06 May 2014
The Gresham Ship:
An Armed Elizabethan Merchantman recovered from the Thames
Dr Gustav Milne
For most people, 16th-century nautical archaeology is synonymous with the Mary Rose, the warship that sank in battle in 1545, was raised from the depths of the Solent in 1982, and is now proudly displayed in Portsmouth (Marsden 2003). She is a superb example of a custom-built warship, and the stunning range of finds recovered from her provide a remarkable window into the lives of her crew. But she was not a typical vessel of that age. If you wish to understand the development of ships, shipping and maritime culture in the Tudor period (a dynamic age of exploration, privateering and overseas trade), then it is the hard-working merchant vessels that we should be studying. The opportunity to undertake just such a research programme is the focus of this paper, with the Gresham Ship Project. This concerns a robust, armed Elizabethan merchantman built in about AD 1574 that sank in the Thames Estuary a generation later. In 2003-4, substantial fragments of the hull were recovered from the Princes Channel (midway between Margate and Southend) and these and material retrieved from the sea bed have now been studied. The research programme was conducted as a collaborative partnership between University College London and the University of Southern Denmark, with funding from the Port of London Authority and from Gresham College, supported by many bodies including the Nautical Archaeology Society, English Heritage and the Museum of London.
The investigation of the “Gresham Ship” began in 1846, when a protracted underwater excavation took place in the Thames Estuary. This pioneering project utilised hard-hat dive technology, newly developed at ports such as Whitstable by the enterprising Deane brothers, Charles and John. The new methodology had been put to work in Portsmouth in the 1840’s, clearing wrecks such as HMS Royal George and even Henry VIII’s flagship the Mary Rose, tasks for which explosives were also utilised (Rule 1982, 42-7).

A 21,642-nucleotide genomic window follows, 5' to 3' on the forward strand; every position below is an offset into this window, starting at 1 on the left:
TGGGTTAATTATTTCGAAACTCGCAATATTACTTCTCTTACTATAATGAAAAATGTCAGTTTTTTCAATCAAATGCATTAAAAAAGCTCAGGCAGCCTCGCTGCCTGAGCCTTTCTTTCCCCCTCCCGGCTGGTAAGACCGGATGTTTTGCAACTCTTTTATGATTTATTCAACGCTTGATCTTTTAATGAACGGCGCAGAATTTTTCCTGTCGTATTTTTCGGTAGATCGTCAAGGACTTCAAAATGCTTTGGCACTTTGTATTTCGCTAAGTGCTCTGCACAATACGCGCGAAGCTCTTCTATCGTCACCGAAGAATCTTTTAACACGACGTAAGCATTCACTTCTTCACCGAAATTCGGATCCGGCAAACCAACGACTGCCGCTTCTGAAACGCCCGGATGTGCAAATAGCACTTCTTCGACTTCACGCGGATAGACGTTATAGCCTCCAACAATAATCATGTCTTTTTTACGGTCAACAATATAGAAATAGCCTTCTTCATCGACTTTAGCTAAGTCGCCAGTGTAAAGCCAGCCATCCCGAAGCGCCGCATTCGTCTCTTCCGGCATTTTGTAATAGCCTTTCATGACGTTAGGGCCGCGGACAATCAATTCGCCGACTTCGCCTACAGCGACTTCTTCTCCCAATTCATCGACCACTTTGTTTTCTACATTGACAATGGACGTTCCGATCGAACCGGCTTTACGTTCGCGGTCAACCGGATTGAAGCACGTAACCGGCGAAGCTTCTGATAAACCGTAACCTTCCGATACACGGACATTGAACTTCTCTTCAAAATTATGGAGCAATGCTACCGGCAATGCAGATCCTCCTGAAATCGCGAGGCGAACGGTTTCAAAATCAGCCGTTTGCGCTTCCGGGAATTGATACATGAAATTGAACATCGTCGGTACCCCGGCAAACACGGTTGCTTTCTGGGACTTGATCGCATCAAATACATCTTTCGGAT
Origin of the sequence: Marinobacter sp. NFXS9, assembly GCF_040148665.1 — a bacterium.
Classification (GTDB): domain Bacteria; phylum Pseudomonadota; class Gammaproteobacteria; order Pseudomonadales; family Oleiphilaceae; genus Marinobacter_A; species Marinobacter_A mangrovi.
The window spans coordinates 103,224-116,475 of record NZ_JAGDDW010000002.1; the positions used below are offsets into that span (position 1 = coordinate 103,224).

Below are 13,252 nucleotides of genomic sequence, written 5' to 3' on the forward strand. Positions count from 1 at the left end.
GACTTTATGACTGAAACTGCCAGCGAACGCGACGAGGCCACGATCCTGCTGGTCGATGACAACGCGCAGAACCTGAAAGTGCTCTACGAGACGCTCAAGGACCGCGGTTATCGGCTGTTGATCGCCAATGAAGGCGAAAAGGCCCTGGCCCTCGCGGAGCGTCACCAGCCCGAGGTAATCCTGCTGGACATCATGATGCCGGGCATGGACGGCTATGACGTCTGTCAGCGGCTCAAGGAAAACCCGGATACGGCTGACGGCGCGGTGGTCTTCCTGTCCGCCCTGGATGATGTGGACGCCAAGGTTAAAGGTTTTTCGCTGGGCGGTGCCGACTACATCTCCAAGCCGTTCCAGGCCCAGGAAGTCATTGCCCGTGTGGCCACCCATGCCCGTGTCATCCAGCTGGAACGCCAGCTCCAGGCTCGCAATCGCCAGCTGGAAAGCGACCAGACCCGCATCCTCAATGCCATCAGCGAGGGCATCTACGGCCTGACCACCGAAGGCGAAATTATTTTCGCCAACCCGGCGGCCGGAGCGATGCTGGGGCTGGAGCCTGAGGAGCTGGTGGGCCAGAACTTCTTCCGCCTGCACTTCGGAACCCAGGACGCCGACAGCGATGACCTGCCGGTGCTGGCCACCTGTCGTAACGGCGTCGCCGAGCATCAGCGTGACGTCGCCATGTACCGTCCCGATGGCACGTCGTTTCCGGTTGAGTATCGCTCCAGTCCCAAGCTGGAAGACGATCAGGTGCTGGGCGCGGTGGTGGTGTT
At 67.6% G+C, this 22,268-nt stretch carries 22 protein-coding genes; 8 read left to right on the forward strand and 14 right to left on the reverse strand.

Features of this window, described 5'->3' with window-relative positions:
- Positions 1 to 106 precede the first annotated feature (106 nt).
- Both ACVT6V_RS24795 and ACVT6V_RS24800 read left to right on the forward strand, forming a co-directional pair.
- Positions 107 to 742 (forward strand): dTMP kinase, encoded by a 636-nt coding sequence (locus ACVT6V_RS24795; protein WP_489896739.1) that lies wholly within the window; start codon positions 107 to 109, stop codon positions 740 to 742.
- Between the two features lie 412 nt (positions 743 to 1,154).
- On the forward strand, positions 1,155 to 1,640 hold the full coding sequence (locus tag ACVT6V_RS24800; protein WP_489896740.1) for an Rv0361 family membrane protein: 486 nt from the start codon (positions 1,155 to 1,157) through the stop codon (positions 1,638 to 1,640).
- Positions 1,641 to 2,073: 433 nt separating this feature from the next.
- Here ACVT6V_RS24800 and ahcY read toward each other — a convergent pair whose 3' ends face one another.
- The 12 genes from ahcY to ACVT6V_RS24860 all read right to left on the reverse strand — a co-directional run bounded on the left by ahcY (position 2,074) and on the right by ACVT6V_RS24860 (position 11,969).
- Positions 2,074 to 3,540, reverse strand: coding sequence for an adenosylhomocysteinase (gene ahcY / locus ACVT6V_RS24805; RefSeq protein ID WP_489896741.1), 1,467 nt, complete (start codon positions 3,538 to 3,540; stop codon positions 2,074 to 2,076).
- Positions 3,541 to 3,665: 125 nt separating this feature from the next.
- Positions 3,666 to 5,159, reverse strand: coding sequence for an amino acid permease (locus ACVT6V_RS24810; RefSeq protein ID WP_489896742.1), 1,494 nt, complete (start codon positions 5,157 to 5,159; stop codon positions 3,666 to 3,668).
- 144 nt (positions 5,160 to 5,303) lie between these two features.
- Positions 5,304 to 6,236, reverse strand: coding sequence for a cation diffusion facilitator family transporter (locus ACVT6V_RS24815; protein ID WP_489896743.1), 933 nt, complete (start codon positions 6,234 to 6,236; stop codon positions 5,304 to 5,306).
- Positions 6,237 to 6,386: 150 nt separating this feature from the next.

The focus in the Thames estuary was another Tudor shipwreck, the aim being simply to salvage as much of its valuable metal cargo as possible. A contemporary comment noted
"It had been known long since there was a wreck on the Girdler Sand (off Herne Bay) but no one took any notice of it, not knowing what wreck it was, until this spring when divers went down and examined and recovered some iron guns, of very ancient date, also some of those curious ingots and some iron, lead in pigs and red lead in cast iron casks, covered with wood. …. At the date of this letter, the operations were being conducted under the orders of the Duke of Wellington, as Lord Warden of the Cinque Ports, and the men had then recovered about 2,700 of the ingots, and more iron, pig lead, red lead, together with some stone shot.”
The historic significance of the discovery was not completely overlooked, however, for at a meeting of the British Archaeological Association in December 1846, a handful of items recovered from the wreck were discussed. They included a tin ingot stamped with the royal mark (a rose surmounted by a crown); a knife with a double fleur-de-lis stamped on the blade; a round-toed leather shoe and a silk doublet of late 16th-century type (Journal British Archaeological Association, 1847, vol II, 361-2).